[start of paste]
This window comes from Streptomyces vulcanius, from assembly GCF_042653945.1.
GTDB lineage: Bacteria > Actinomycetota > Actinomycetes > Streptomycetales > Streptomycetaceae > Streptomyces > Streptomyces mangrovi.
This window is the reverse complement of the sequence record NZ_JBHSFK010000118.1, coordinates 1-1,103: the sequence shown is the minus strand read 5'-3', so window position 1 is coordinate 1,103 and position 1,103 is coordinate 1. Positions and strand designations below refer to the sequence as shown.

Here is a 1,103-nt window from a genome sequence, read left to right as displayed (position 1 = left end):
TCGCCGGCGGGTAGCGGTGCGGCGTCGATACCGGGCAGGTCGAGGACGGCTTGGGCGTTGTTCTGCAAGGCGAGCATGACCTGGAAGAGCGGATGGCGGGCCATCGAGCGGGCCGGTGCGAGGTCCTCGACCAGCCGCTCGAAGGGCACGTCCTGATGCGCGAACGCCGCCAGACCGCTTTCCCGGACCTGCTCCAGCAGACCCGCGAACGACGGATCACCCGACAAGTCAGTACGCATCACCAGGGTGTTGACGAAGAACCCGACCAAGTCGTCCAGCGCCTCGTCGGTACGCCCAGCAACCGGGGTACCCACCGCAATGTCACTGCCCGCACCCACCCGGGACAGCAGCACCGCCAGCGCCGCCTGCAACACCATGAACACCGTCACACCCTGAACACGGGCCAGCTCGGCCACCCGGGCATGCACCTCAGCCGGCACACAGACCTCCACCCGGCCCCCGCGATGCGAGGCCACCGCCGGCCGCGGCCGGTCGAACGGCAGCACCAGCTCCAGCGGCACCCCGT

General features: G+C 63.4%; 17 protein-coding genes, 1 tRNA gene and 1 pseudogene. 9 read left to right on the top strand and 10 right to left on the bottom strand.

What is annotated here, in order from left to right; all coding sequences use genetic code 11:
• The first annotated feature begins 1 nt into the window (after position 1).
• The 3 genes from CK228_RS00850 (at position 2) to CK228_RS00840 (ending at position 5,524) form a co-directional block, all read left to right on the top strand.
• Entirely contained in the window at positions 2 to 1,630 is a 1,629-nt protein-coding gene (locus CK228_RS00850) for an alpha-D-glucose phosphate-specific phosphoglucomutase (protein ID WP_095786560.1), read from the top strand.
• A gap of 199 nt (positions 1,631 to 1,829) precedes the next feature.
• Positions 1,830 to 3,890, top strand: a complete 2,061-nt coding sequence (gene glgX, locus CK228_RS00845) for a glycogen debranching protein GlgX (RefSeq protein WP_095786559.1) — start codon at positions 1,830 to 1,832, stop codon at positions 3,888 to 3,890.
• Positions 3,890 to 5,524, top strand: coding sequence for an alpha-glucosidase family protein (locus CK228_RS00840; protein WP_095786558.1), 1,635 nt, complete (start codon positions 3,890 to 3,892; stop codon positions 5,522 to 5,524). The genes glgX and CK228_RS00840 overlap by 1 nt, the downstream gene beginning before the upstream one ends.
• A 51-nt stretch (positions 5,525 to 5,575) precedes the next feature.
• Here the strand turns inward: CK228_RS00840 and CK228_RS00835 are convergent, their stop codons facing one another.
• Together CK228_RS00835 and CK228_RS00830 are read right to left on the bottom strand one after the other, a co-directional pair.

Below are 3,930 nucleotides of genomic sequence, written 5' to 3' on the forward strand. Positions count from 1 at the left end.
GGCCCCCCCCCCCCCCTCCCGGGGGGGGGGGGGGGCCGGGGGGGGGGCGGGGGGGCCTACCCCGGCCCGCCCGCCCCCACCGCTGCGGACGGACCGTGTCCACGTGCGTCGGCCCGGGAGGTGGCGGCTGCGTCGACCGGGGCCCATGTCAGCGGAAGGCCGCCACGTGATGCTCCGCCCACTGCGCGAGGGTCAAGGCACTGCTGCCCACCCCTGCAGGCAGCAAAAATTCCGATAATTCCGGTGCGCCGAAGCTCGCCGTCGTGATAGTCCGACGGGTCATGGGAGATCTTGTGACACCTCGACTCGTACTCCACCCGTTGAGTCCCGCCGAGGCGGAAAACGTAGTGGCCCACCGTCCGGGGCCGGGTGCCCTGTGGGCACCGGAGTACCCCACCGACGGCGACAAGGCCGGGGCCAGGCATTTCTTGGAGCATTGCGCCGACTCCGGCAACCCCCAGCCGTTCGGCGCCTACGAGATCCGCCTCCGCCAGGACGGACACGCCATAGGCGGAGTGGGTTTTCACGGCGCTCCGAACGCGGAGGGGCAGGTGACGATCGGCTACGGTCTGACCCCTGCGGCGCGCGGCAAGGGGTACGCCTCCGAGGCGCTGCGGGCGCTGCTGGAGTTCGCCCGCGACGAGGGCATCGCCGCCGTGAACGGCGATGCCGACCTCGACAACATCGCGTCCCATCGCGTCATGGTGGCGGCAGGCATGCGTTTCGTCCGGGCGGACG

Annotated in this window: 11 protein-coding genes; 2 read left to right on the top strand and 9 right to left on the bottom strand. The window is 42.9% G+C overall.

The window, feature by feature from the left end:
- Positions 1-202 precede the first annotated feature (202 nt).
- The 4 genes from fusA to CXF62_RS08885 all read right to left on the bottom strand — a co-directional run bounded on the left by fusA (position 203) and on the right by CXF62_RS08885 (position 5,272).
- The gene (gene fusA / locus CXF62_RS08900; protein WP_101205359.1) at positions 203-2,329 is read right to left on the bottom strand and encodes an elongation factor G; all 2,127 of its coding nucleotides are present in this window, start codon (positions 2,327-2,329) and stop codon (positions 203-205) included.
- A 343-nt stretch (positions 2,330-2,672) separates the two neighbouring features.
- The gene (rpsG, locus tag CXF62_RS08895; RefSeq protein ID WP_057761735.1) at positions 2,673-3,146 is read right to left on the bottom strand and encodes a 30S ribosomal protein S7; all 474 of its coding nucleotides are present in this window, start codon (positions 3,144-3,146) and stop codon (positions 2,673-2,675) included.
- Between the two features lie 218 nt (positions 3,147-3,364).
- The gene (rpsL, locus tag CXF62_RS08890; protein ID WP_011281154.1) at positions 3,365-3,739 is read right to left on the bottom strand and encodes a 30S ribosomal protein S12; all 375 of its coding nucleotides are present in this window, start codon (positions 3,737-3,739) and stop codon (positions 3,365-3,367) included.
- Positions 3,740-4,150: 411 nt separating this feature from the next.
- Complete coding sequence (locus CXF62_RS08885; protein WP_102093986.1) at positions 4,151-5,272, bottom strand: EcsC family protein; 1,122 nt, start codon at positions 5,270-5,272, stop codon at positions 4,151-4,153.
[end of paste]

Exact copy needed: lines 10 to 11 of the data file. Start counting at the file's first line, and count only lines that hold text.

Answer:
• Entirely contained in the window at positions 2 to 1,630 is a 1,629-nt protein-coding gene (locus CK228_RS00850) for an alpha-D-glucose phosphate-specific phosphoglucomutase (protein ID WP_095786560.1), read from the top strand.
• A gap of 199 nt (positions 1,631 to 1,829) precedes the next feature.